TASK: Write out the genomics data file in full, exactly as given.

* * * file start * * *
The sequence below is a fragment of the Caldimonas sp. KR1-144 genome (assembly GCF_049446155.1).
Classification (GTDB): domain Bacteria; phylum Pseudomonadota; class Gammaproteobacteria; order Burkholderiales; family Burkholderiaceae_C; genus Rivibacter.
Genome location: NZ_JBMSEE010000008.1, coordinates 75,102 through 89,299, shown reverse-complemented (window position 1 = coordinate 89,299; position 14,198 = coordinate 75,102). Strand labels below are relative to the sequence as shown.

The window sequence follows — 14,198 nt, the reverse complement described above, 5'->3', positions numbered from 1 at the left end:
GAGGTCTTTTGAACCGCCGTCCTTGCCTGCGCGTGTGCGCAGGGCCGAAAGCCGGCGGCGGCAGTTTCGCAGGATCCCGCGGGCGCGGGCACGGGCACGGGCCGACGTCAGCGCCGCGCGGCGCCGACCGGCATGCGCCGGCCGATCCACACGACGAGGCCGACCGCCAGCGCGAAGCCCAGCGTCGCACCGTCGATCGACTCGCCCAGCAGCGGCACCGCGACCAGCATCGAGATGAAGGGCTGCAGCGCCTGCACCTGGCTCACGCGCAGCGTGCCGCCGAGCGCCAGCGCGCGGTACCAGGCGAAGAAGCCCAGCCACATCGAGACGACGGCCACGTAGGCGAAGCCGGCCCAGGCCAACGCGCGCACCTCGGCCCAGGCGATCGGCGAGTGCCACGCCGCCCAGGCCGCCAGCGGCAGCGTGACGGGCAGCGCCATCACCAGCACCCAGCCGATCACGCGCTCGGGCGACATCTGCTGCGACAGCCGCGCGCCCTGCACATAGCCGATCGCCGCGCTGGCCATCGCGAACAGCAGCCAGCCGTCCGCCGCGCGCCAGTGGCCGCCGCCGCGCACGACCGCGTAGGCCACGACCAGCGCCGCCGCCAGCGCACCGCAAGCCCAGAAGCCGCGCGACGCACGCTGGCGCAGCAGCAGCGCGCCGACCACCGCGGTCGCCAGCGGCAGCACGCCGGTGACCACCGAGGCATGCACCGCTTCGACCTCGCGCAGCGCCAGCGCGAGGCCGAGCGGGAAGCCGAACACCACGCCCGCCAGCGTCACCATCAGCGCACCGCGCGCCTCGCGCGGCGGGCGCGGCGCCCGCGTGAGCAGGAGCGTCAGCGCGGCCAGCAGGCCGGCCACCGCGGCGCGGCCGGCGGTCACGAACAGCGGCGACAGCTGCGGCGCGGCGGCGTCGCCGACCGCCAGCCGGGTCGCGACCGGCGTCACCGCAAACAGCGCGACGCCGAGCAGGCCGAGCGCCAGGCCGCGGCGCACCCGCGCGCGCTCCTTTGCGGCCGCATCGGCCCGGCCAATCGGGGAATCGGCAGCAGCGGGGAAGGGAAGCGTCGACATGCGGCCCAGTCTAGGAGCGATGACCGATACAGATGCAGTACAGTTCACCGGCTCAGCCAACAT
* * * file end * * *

The sequence below is a fragment of the Caldimonas sp. KR1-144 genome (assembly GCF_049446155.1).
Classification (GTDB): domain Bacteria; phylum Pseudomonadota; class Gammaproteobacteria; order Burkholderiales; family Burkholderiaceae_C; genus Rivibacter.
Genome location: NZ_JBMSEE010000008.1, coordinates 75,102 through 89,299, shown reverse-complemented (window position 1 = coordinate 89,299; position 14,198 = coordinate 75,102). Strand labels below are relative to the sequence as shown.

The window sequence follows — 14,198 nt, the reverse complement described above, 5'->3', positions numbered from 1 at the left end:
GAGGTCTTTTGAACCGCCGTCCTTGCCTGCGCGTGTGCGCAGGGCCGAAAGCCGGCGGCGGCAGTTTCGCAGGATCCCGCGGGCGCGGGCACGGGCACGGGCCGACGTCAGCGCCGCGCGGCGCCGACCGGCATGCGCCGGCCGATCCACACGACGAGGCCGACCGCCAGCGCGAAGCCCAGCGTCGCACCGTCGATCGACTCGCCCAGCAGCGGCACCGCGACCAGCATCGAGATGAAGGGCTGCAGCGCCTGCACCTGGCTCACGCGCAGCGTGCCGCCGAGCGCCAGCGCGCGGTACCAGGCGAAGAAGCCCAGCCACATCGAGACGACGGCCACGTAGGCGAAGCCGGCCCAGGCCAACGCGCGCACCTCGGCCCAGGCGATCGGCGAGTGCCACGCCGCCCAGGCCGCCAGCGGCAGCGTGACGGGCAGCGCCATCACCAGCACCCAGCCGATCACGCGCTCGGGCGACATCTGCTGCGACAGCCGCGCGCCCTGCACATAGCCGATCGCCGCGCTGGCCATCGCGAACAGCAGCCAGCCGTCCGCCGCGCGCCAGTGGCCGCCGCCGCGCACGACCGCGTAGGCCACGACCAGCGCCGCCGCCAGCGCACCGCAAGCCCAGAAGCCGCGCGACGCACGCTGGCGCAGCAGCAGCGCGCCGACCACCGCGGTCGCCAGCGGCAGCACGCCGGTGACCACCGAGGCATGCACCGCTTCGACCTCGCGCAGCGCCAGCGCGAGGCCGAGCGGGAAGCCGAACACCACGCCCGCCAGCGTCACCATCAGCGCACCGCGCGCCTCGCGCGGCGGGCGCGGCGCCCGCGTGAGCAGGAGCGTCAGCGCGGCCAGCAGGCCGGCCACCGCGGCGCGGCCGGCGGTCACGAACAGCGGCGACAGCTGCGGCGCGGCGGCGTCGCCGACCGCCAGCCGGGTCGCGACCGGCGTCACCGCAAACAGCGCGACGCCGAGCAGGCCGAGCGCCAGGCCGCGGCGCACCCGCGCGCGCTCCTTTGCGGCCGCATCGGCCCGGCCAATCGGGGAATCGGCAGCAGCGGGGAAGGGAAGCGTCGACATGCGGCCCAGTCTAGGAGCGATGACCGATACAGATGCAGTACAGTTCACCGGCTCAGCCAACAT